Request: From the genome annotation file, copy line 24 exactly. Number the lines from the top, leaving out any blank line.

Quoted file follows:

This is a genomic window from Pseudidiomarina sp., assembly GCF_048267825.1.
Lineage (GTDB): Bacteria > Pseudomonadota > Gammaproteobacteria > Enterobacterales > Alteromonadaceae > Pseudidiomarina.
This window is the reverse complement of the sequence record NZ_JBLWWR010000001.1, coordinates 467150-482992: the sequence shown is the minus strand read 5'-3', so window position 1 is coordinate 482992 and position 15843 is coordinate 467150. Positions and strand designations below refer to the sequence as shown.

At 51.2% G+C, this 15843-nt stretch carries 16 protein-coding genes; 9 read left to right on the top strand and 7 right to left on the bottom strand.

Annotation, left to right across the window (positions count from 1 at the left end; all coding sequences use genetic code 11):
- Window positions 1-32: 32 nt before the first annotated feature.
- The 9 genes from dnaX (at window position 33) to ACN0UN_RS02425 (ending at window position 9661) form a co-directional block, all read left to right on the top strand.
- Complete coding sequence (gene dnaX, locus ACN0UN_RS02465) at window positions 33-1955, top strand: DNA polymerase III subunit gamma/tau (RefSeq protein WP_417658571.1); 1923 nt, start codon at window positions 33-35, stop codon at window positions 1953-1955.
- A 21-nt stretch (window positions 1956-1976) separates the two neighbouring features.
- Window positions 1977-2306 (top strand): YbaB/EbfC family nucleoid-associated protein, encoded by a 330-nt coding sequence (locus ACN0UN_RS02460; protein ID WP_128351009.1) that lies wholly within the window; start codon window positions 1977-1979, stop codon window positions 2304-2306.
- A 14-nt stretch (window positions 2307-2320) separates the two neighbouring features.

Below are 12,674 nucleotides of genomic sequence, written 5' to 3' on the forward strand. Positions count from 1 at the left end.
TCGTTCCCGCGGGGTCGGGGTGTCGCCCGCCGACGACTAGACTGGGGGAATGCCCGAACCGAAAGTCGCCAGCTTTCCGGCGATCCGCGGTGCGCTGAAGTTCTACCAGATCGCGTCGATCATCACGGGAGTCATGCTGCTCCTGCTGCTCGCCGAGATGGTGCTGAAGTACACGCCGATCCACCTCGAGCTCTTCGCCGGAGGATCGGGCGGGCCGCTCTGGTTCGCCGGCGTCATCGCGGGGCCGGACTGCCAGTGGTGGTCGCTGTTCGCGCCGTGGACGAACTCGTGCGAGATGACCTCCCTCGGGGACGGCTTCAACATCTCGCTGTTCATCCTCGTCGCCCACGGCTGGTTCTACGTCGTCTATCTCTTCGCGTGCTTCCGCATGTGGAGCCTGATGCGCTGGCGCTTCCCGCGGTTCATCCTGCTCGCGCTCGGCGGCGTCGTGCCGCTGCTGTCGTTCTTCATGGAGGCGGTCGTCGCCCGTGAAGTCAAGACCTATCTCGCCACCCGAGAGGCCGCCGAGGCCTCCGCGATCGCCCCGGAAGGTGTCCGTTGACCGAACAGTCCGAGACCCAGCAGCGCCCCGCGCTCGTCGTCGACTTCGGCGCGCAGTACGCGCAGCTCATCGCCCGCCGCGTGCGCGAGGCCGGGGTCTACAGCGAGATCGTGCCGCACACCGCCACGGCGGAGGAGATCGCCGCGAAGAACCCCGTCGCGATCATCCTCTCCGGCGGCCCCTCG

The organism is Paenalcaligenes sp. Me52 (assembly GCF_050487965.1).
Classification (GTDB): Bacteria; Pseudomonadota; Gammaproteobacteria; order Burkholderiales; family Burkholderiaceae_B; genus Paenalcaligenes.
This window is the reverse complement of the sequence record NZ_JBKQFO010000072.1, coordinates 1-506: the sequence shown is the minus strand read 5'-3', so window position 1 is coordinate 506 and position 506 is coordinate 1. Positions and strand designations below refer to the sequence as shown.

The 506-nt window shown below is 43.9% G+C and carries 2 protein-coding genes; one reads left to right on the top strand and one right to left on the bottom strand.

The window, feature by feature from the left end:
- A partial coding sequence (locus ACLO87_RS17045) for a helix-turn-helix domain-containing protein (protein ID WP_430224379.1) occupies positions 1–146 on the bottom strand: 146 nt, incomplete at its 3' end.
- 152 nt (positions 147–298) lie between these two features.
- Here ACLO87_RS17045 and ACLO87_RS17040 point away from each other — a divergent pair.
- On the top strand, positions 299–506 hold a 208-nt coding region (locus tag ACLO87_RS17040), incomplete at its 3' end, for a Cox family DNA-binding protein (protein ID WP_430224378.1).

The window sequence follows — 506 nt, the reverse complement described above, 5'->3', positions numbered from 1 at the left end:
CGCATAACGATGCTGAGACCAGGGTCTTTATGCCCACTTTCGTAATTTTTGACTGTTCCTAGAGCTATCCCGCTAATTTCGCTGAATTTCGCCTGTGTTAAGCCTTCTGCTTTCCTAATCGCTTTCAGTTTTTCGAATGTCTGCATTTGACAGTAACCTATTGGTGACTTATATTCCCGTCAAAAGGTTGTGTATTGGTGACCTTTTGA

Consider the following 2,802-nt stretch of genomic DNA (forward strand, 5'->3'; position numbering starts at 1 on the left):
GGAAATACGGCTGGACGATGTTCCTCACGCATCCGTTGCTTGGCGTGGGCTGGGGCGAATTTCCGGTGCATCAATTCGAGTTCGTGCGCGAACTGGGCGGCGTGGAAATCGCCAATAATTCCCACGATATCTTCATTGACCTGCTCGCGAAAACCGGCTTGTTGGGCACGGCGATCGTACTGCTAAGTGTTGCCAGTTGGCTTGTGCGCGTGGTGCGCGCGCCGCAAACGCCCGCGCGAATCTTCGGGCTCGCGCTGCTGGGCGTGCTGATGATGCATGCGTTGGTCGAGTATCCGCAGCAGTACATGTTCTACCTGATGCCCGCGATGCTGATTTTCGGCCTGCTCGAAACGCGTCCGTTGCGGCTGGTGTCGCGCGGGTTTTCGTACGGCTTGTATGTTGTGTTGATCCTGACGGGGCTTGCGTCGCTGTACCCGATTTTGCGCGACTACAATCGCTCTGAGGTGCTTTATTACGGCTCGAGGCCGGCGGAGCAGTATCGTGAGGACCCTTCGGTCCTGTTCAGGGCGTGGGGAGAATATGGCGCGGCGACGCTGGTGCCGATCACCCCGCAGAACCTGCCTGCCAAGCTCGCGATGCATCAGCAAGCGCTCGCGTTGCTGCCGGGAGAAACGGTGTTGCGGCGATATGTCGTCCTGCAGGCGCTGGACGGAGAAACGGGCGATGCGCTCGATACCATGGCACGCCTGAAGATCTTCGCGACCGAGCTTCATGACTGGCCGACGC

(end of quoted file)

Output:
CGCATAACGATGCTGAGACCAGGGTCTTTATGCCCACTTTCGTAATTTTTGACTGTTCCTAGAGCTATCCCGCTAATTTCGCTGAATTTCGCCTGTGTTAAGCCTTCTGCTTTCCTAATCGCTTTCAGTTTTTCGAATGTCTGCATTTGACAGTAACCTATTGGTGACTTATATTCCCGTCAAAAGGTTGTGTATTGGTGACCTTTTGA